4. A method for receiving feedback to enforce security policies on transport of content, comprising: transmitting, from a Port Control Protocol (PCP) client of a first device to a PCP server of a network, a PCP Map request comprising a query whether the PCP client can bundle a plurality of streams into a flow according to a 5-tuple comprising source Internet Protocol (IP) address, destination IP address, protocol, source port number, and destination port number; if a first PCP Option response is received from the PCP server at the PCP client indicating to the PCP client that bundling is not allowed for the at least one of the plurality of streams and the at least one of the plurality of streams is to be transmitted separately from the rest of the plurality of streams and is to be provided to the relay element and the security application: determining, by an connection agent at first device, an address for the relay element; and signaling, by the connection agent at the first device, to the relay element to obtain the relay element for transmitting the at least one of the plurality of streams to a second device via the relay element; and if a second PCP Option response is received from the PCP server at the PCP client indicating the PCP client is allowed to bundle the plurality of streams into the flow and the network is configured to classify traffic on a per-packet basis: signaling, by the connection agent at the first device, to an application server with a session setup message indicating that the plurality of streams are bundled in the flow.

5. The method of claim 4, further comprising: if the first PCP Option response is received, enabling, by a connection agent at the first device, transmission of the at least one of the plurality of streams via the relay element by signaling an application server, with a session setup message indicating the address of the relay element as a relay candidate for the at least one of the plurality of streams.

6. The method of claim 4, further comprising: if the first PCP Option response is received, transmitting the at least one of plurality of streams to the second device over a data channel via the relay element and separately from the rest of the plurality of streams.

7. The method of claim 4, wherein the at least one of the plurality of streams comprises data file(s) being transmitted from the first client towards a second client.

8. The method of claim 4, wherein the security application performs deep packet inspection on packets in the at least one of the plurality of streams sent via the relay element to detect malicious content and/or proprietary content.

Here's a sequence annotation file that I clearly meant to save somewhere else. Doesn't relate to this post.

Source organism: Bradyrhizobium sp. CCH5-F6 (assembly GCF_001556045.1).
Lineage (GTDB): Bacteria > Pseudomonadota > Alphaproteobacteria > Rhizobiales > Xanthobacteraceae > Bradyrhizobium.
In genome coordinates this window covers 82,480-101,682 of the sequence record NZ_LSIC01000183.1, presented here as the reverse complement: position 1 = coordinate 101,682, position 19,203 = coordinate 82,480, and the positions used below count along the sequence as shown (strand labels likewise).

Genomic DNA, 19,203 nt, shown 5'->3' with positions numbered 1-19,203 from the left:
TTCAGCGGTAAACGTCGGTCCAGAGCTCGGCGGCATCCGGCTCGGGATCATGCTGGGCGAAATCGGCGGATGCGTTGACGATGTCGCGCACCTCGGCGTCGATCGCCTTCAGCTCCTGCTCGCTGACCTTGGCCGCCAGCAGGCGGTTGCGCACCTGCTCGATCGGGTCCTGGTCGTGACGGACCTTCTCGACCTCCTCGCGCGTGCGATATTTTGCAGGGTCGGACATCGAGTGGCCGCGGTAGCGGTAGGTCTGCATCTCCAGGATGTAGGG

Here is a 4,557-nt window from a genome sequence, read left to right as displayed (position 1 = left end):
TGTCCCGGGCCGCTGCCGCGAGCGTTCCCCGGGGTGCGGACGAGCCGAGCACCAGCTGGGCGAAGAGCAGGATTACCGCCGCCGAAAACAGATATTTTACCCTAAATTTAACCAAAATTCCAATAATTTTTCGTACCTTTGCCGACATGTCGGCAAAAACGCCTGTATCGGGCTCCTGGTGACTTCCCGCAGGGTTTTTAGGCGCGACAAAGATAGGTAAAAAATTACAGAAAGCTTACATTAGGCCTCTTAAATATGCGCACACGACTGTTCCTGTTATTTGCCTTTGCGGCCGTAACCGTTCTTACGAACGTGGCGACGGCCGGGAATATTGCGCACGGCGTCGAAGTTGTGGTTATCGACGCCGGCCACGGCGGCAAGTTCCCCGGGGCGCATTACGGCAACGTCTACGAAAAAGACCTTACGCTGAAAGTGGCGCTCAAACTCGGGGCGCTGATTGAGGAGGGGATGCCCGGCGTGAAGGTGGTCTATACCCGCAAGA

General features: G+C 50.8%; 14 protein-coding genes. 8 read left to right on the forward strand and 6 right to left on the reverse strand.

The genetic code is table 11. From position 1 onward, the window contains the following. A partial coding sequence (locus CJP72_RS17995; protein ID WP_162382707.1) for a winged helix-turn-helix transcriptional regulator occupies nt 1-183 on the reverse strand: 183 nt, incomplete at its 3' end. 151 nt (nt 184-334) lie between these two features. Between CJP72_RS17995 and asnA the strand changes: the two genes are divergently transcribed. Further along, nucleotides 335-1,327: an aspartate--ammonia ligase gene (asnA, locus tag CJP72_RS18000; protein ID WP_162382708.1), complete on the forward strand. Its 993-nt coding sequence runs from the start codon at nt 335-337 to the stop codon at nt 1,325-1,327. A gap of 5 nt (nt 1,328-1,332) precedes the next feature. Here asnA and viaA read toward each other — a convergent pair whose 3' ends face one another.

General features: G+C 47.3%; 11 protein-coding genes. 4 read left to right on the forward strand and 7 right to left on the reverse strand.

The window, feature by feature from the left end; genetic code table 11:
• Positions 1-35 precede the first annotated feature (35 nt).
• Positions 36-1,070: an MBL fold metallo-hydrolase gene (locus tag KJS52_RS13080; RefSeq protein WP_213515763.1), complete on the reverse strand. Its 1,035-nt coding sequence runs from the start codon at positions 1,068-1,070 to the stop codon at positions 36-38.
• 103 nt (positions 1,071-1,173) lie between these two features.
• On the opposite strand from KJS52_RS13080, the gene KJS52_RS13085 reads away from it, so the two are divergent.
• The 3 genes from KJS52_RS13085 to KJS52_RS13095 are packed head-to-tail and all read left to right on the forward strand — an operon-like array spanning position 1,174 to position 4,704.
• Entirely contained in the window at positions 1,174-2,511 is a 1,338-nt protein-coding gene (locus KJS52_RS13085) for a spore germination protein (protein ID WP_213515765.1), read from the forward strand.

9. The method of claim 4, further comprising if a first PCP Option response is received, transmitting a further PCP Map request comprising a PCP option having: a first identifier for identifying packets associated with a first stream of the rest of the plurality of streams and one or more quality of service characteristics associated with the first stream; and a second identifier for identifying packets associated with a second stream of the rest of the plurality of streams and one or more quality of service characteristics associated with the second stream.

10. The method of claim 9, further comprising: receiving a response to the further PCP Map request indicating that bundling for the rest of the plurality of streams is allowed; enabling, by an connection agent at the first device, bundling of the rest of the plurality of streams into the flow by signaling an application server, with a session setup message, indicating that the rest of the plurality of streams are bundled in the flow; and transmitting the rest of the plurality of streams as part of the flow over the network from the first device to a second device, wherein the flow is identified by the 5-tuple.

11. A Port Control Protocol (PCP) server for communicating feedback to enforce security policies on transport of content, the PCP server comprising: one or more processors; one or more memory elements coupled to the processor; a PCP server application that when executed by the at least one processor is configured to: receive, from a PCP client of a first device, a PCP Map request comprising a query whether the PCP client can bundle a plurality of streams into a flow according to a 5-tuple comprising source Internet Protocol (IP) address, destination IP address, protocol, source port number, and destination port number; determine, by the PCP server using a policy application, whether at least one of the plurality of streams is to be provided to a security application through a relay element; in response to determining the PCP client must transmit at least one of the plurality of streams separately from the rest of the plurality of streams, transmit, from the PCP server to the PCP client, a first PCP Option response indicating to the PCP client that bundling is not allowed for the at least one of the plurality of streams and the at least one of the plurality of streams is to be provided to the security application through a relay element; determine, by the PCP server using the policy application, whether the PCP client is allowed to bundle the rest of the plurality of streams into the flow and the network is configured to classify traffic on a per-packet basis; and in response to determining the PCP client is allowed to bundle the rest of the plurality of streams into the flow and the network is configured to classify traffic on a per-packet basis, transmit, from the PCP server to the PCP client, a second PCP Option response to the query indicating to the PCP client that bundling for the rest of the plurality of streams is allowed.

12. A PCP server of claim 11, wherein the second PCP Option response comprises a success code.